"The Hateful Eight" / David Bowie
Quentin Tarantino’s latest, “The Hateful Eight” has a classic Western plot – a fugitive who must be brought to justice, and those who aim to stop this. Inevitably, though, he puts a twist on this, since the villain is played with remarkable intensity by Jennifer Jason Leigh (deservedly Oscar-nominated), and the story is overlain by a post-Civil War race theme, involving the magisterial Samuel L. Jackson. There is much talk before the inevitable, extravagant bloodletting, but it is ripely fascinating, enabling us to become fully acquainted with the characters, such that the violence has some meaning; it’s almost like a Tennessee Williams play. The cinematography (also nominated) is excellent, with especially lush snowy vistas. It’s hardly a pleasant watch (and the built-in intermission is welcome), but Tarantino once more shows himself to be a master of his craft, if a somewhat cruel one.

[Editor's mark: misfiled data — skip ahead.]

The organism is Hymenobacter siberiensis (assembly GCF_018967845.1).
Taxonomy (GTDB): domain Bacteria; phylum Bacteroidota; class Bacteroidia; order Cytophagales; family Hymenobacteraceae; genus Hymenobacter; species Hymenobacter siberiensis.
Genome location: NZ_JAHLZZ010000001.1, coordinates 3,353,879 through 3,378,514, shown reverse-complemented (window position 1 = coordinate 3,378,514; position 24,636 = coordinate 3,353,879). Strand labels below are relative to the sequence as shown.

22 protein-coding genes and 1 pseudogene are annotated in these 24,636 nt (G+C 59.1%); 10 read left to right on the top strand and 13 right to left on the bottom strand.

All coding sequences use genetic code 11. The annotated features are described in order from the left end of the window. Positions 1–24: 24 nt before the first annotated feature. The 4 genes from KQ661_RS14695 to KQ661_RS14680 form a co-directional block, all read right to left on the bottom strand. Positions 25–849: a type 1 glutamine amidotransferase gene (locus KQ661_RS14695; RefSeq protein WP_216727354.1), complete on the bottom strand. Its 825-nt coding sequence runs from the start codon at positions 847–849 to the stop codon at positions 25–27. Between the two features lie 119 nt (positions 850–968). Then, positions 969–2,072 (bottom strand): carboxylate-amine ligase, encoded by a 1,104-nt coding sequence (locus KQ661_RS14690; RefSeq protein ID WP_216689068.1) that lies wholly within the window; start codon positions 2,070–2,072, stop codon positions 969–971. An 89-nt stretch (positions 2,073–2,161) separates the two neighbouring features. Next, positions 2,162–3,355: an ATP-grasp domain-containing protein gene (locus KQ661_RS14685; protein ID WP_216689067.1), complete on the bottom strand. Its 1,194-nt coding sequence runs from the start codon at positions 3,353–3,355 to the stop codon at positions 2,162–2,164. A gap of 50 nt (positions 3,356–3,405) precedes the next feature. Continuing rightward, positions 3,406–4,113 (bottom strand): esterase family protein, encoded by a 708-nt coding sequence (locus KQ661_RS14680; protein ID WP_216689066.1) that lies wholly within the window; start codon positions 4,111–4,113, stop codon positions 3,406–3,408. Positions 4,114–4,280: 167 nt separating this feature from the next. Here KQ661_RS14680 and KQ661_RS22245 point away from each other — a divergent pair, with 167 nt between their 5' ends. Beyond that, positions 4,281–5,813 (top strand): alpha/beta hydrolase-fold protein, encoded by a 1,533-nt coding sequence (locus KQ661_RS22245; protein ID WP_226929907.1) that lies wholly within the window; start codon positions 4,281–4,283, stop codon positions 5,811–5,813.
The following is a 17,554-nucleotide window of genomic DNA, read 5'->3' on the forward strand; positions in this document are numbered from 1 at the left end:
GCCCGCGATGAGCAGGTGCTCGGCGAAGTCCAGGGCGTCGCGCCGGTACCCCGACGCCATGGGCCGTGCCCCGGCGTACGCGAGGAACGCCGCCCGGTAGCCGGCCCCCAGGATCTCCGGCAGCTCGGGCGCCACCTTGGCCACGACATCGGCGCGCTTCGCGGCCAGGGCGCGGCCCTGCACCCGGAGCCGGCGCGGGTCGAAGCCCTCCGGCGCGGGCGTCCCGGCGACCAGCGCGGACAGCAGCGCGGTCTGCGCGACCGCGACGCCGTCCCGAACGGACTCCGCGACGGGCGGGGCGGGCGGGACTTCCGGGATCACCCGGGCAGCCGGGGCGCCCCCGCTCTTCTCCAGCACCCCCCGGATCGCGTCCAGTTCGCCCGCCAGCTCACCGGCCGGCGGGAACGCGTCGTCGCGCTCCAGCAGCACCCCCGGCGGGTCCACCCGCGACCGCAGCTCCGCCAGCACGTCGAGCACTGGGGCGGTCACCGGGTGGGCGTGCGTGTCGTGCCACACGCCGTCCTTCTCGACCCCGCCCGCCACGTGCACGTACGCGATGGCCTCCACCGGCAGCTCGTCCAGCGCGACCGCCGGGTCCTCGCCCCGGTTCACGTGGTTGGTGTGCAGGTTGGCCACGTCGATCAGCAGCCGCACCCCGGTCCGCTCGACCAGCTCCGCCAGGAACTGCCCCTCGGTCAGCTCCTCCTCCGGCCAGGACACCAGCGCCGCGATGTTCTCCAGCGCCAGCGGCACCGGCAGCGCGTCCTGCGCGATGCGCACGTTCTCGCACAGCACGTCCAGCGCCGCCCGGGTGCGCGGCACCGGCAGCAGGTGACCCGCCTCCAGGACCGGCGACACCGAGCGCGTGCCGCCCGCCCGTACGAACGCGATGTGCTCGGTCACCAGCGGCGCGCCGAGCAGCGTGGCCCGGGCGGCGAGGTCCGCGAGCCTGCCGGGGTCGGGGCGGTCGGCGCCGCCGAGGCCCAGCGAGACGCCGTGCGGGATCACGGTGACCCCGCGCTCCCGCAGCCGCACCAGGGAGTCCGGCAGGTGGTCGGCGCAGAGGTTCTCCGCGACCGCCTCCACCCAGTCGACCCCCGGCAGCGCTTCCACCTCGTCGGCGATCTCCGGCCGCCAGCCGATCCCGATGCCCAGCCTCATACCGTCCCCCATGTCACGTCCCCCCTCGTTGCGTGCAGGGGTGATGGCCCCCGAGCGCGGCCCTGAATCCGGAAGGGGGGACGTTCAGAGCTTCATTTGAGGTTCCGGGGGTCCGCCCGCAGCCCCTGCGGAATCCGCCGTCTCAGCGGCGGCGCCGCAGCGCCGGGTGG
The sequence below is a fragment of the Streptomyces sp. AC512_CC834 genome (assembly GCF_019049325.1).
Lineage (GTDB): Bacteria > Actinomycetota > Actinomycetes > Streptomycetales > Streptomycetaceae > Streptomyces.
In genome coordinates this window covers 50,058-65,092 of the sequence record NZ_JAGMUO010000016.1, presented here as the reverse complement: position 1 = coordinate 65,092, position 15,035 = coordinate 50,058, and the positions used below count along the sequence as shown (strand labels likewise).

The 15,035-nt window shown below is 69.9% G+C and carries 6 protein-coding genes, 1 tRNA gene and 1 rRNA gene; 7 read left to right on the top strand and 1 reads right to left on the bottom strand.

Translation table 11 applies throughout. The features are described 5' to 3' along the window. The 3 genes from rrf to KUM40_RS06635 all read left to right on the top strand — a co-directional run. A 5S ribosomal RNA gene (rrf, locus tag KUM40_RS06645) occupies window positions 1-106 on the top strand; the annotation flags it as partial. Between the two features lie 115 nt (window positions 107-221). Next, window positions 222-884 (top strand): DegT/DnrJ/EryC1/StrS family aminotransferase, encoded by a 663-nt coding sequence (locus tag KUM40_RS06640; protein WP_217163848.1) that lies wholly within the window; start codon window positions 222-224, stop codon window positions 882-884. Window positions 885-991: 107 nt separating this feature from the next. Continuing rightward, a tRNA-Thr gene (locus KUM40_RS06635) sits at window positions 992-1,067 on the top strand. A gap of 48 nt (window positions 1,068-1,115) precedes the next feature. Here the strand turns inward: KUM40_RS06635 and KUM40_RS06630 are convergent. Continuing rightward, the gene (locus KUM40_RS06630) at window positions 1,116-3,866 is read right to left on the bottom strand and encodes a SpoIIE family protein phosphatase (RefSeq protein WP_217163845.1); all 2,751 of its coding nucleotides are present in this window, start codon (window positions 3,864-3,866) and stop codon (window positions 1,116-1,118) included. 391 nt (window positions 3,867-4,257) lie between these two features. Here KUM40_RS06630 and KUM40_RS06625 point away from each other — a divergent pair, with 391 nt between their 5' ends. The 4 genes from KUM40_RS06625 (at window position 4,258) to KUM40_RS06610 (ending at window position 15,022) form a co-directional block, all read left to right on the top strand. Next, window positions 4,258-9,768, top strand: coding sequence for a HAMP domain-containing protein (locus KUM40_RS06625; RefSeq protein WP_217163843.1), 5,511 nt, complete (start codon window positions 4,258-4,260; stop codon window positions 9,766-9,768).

In common with everyone who has the slightest interest in pop music, I was profoundly shaken when I heard of the passing of David Bowie, possibly the last public figure whose death will impact so widely and so deeply. I never got to see him live, and I only ever actually bought a handful of his albums, but it only takes a glance at the miraculous track-listing on any of his singles compilations to see the remarkable contribution he made. Through the blanket, adulatory media coverage, doubtless many young people will now be truly discovering his work for the first time; I humbly recommend “Hunky Dory”, one of the finest albums ever made.